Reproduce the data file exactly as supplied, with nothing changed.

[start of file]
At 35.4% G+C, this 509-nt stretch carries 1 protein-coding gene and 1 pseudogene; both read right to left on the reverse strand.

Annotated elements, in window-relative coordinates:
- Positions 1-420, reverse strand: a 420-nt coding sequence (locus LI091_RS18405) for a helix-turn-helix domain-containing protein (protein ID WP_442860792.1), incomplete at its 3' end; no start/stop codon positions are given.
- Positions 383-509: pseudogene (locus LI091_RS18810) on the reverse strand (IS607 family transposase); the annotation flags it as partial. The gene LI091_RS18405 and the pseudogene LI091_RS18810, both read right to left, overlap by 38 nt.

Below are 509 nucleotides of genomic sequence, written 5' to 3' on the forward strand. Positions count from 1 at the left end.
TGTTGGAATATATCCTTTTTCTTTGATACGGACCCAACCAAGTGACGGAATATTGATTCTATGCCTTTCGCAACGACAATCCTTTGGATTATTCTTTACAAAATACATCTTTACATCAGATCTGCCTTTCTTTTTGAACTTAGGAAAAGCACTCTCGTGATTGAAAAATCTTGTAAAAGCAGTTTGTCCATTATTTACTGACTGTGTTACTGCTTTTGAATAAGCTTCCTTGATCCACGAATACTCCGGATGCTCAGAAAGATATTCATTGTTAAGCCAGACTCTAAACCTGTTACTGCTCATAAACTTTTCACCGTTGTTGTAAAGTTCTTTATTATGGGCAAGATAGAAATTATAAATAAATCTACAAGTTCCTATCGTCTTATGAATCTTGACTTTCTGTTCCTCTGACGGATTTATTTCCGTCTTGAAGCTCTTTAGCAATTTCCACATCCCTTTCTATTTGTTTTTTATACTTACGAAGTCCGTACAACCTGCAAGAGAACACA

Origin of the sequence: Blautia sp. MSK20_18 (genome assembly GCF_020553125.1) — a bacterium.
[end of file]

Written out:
At 35.4% G+C, this 509-nt stretch carries 1 protein-coding gene and 1 pseudogene; both read right to left on the reverse strand.

Annotated elements, in window-relative coordinates:
- Positions 1-420, reverse strand: a 420-nt coding sequence (locus LI091_RS18405) for a helix-turn-helix domain-containing protein (protein ID WP_442860792.1), incomplete at its 3' end; no start/stop codon positions are given.
- Positions 383-509: pseudogene (locus LI091_RS18810) on the reverse strand (IS607 family transposase); the annotation flags it as partial. The gene LI091_RS18405 and the pseudogene LI091_RS18810, both read right to left, overlap by 38 nt.

Below are 509 nucleotides of genomic sequence, written 5' to 3' on the forward strand. Positions count from 1 at the left end.
TGTTGGAATATATCCTTTTTCTTTGATACGGACCCAACCAAGTGACGGAATATTGATTCTATGCCTTTCGCAACGACAATCCTTTGGATTATTCTTTACAAAATACATCTTTACATCAGATCTGCCTTTCTTTTTGAACTTAGGAAAAGCACTCTCGTGATTGAAAAATCTTGTAAAAGCAGTTTGTCCATTATTTACTGACTGTGTTACTGCTTTTGAATAAGCTTCCTTGATCCACGAATACTCCGGATGCTCAGAAAGATATTCATTGTTAAGCCAGACTCTAAACCTGTTACTGCTCATAAACTTTTCACCGTTGTTGTAAAGTTCTTTATTATGGGCAAGATAGAAATTATAAATAAATCTACAAGTTCCTATCGTCTTATGAATCTTGACTTTCTGTTCCTCTGACGGATTTATTTCCGTCTTGAAGCTCTTTAGCAATTTCCACATCCCTTTCTATTTGTTTTTTATACTTACGAAGTCCGTACAACCTGCAAGAGAACACA

Origin of the sequence: Blautia sp. MSK20_18 (genome assembly GCF_020553125.1) — a bacterium.